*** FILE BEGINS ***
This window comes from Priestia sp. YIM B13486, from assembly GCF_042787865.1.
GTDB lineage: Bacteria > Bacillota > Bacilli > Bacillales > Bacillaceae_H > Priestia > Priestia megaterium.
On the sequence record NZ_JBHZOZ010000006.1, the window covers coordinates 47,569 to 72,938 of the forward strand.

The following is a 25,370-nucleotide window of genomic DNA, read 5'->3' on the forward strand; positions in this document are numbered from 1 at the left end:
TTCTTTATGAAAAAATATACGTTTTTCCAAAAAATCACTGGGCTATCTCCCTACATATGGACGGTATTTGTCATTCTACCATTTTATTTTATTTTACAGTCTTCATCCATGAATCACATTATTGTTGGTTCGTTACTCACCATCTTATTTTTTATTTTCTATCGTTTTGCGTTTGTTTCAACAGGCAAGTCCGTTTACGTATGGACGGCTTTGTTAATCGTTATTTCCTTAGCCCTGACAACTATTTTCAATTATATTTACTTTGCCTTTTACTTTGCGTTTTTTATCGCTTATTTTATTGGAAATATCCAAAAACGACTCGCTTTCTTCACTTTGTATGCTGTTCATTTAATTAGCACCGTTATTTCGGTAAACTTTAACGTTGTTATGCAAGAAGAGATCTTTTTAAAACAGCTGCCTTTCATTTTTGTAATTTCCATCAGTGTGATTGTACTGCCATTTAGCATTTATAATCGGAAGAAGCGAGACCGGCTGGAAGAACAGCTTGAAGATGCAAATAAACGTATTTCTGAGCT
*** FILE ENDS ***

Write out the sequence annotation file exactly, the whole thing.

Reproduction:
This window comes from Priestia sp. YIM B13486, from assembly GCF_042787865.1.
GTDB lineage: Bacteria > Bacillota > Bacilli > Bacillales > Bacillaceae_H > Priestia > Priestia megaterium.
On the sequence record NZ_JBHZOZ010000006.1, the window covers coordinates 47,569 to 72,938 of the forward strand.

The following is a 25,370-nucleotide window of genomic DNA, read 5'->3' on the forward strand; positions in this document are numbered from 1 at the left end:
TTCTTTATGAAAAAATATACGTTTTTCCAAAAAATCACTGGGCTATCTCCCTACATATGGACGGTATTTGTCATTCTACCATTTTATTTTATTTTACAGTCTTCATCCATGAATCACATTATTGTTGGTTCGTTACTCACCATCTTATTTTTTATTTTCTATCGTTTTGCGTTTGTTTCAACAGGCAAGTCCGTTTACGTATGGACGGCTTTGTTAATCGTTATTTCCTTAGCCCTGACAACTATTTTCAATTATATTTACTTTGCCTTTTACTTTGCGTTTTTTATCGCTTATTTTATTGGAAATATCCAAAAACGACTCGCTTTCTTCACTTTGTATGCTGTTCATTTAATTAGCACCGTTATTTCGGTAAACTTTAACGTTGTTATGCAAGAAGAGATCTTTTTAAAACAGCTGCCTTTCATTTTTGTAATTTCCATCAGTGTGATTGTACTGCCATTTAGCATTTATAATCGGAAGAAGCGAGACCGGCTGGAAGAACAGCTTGAAGATGCAAATAAACGTATTTCTGAGCT